“My dad is trapped inside an empty head//everything has fallen out word by word,” narrates the Belgian artist Eva Cardon, professionally known as Ephameron, in Us Two Together, a visual poem about her father’s battle with early-onset progressive aphasia (a type of dementia), which slowly diminished his ability to discern sound as language.
You won’t find moving anecdotes nor a meditation on the beauty of the small things in life here. “I wanted to avoid the anecdotal. If I wanted to elevate my story into a literary project, my work needed to become relevant to a wider audience reading about terminal illness,” Ephameron writes in the introduction. Nor is there any plot to speak of: the work’s loose, non-traditional narrative structure mirrors the gradual cognitive decline of dementia. And while Ephameron does portray a specific type of decline and drifting, she manages to convey a universal meaning to it. Her narrative technique, both visual and verbal, could easily be applied to any type of progressive loss — an illness of the mind, of the body, or a gradual estrangement between former friends or lovers.
In fact, Ephameron gracefully depicts the onset of a neurodegenerative disease, which is not tangible, by fully portraying the tactile fragility of paper as it gets adorned, and weighed down by the artist’s hand. Her illustrations look like collages, with cut-outs, tape, and some loose brushwork that illustrate the fragility of a mind that is inexorably succumbing to the onset of dementia: one page is a close-up of his ankles and feet, with the shoelaces being held together by tape, a chunky piece of which connects the ankle to the pale-green sock. Elsewhere, a portrait of him depicts his eyes first stricken through with a thick squiggle of pencil then further concealed by two layers of tape. She makes skillful use of white space, allowing the illustrations room to breathe and reach their expressive potential, while punctuating them with sporadic blocks of text. The digital typeface documents her thoughts; the neat, inky cursive reproduces her father’s personal notes — “May,” reads one “in front of you and looking at others, the text is a plank” “I am an empty egg” — which become more and more sparse as his condition worsens. Bold, upper-case lettering represents her father’s speech, which — we can’t help notice — becomes more and more incoherent (“Well yes….about two more; ”Can I ask you?” “Lostese glu, ha be ben, mee mee mee).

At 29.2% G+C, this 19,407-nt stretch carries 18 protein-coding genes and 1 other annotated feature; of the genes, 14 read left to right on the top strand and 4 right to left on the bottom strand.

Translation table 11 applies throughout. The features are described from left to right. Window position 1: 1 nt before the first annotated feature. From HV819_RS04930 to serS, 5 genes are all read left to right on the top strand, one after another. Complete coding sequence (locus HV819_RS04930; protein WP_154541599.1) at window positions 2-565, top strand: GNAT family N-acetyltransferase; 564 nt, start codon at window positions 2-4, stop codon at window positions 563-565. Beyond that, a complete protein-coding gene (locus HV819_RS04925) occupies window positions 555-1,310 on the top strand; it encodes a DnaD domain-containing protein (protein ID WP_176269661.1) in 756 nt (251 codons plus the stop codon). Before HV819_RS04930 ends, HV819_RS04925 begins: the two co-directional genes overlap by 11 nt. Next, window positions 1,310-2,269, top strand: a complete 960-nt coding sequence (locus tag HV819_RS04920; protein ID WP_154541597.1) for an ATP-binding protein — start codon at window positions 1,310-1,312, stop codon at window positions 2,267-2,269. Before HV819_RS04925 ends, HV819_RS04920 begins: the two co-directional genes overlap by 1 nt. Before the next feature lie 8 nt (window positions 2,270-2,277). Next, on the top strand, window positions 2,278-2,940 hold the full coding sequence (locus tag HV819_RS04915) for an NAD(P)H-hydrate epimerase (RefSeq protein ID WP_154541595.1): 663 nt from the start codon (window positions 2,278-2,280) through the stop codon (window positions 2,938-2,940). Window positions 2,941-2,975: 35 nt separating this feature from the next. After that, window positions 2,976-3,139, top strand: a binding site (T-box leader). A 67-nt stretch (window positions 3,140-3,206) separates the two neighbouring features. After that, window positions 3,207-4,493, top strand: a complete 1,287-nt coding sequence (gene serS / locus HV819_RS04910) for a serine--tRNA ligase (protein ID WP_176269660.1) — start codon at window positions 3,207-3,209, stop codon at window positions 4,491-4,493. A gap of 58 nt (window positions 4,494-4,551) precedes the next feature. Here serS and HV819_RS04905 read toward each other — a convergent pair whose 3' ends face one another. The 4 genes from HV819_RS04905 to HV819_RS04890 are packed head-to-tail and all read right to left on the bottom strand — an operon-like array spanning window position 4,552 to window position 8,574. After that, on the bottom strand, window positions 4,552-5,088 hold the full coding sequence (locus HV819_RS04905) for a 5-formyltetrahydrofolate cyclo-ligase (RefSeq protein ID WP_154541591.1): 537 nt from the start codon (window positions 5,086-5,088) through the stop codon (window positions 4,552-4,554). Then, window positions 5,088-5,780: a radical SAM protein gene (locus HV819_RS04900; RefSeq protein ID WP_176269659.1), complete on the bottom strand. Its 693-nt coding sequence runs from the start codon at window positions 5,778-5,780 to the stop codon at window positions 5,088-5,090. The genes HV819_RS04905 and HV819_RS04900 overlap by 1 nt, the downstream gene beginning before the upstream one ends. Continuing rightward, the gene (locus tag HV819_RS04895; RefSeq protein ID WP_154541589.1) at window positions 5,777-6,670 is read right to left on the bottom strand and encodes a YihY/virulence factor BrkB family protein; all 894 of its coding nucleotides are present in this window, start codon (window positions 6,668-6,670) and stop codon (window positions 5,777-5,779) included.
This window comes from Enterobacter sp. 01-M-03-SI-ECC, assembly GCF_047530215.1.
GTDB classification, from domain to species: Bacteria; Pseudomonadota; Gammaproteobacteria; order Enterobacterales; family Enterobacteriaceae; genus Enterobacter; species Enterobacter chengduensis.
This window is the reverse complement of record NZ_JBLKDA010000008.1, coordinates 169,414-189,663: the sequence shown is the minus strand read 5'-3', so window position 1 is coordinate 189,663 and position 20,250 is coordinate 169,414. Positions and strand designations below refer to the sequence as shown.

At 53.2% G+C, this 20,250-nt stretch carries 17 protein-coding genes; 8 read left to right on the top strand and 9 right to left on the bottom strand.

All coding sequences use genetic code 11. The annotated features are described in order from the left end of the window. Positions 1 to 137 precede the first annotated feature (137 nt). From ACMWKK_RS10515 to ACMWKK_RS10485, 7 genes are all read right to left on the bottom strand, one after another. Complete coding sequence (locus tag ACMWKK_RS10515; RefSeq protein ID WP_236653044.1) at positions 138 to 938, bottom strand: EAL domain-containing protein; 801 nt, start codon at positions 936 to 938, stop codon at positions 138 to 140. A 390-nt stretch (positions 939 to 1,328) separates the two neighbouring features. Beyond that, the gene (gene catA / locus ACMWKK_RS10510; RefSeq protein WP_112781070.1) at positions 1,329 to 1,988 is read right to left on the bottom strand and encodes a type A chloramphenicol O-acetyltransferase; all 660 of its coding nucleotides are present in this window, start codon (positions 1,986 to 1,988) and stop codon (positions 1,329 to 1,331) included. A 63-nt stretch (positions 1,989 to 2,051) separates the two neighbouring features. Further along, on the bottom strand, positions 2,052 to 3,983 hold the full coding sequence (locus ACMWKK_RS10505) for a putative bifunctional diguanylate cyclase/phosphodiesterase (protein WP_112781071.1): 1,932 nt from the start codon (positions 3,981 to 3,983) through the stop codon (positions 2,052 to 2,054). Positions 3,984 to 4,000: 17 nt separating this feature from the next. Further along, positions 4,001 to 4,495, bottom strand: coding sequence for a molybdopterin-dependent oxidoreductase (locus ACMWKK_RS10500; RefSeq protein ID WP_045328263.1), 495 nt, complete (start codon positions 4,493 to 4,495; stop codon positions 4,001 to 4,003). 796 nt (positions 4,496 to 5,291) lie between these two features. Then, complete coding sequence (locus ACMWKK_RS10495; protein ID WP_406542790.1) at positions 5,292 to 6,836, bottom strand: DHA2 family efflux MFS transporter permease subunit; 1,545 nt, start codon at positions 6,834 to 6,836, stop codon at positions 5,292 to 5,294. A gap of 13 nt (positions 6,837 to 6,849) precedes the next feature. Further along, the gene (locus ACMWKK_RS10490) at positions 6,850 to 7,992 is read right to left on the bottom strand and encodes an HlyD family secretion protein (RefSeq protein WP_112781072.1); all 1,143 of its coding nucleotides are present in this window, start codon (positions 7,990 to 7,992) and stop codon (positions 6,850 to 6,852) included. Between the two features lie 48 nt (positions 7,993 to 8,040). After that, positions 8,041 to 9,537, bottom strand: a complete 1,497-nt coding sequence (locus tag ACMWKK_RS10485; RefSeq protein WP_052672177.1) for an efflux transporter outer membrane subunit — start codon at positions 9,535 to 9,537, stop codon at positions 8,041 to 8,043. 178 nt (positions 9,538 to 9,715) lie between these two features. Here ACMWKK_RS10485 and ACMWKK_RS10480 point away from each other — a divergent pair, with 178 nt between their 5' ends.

While at times a heart-wrenching meditation on illness, Us Two Together resonates in multiple senses, as we navigate a pandemic and as many find their livelihoods upended. It presents a tragedy in slow motion, replete with lyricism and tenderness.
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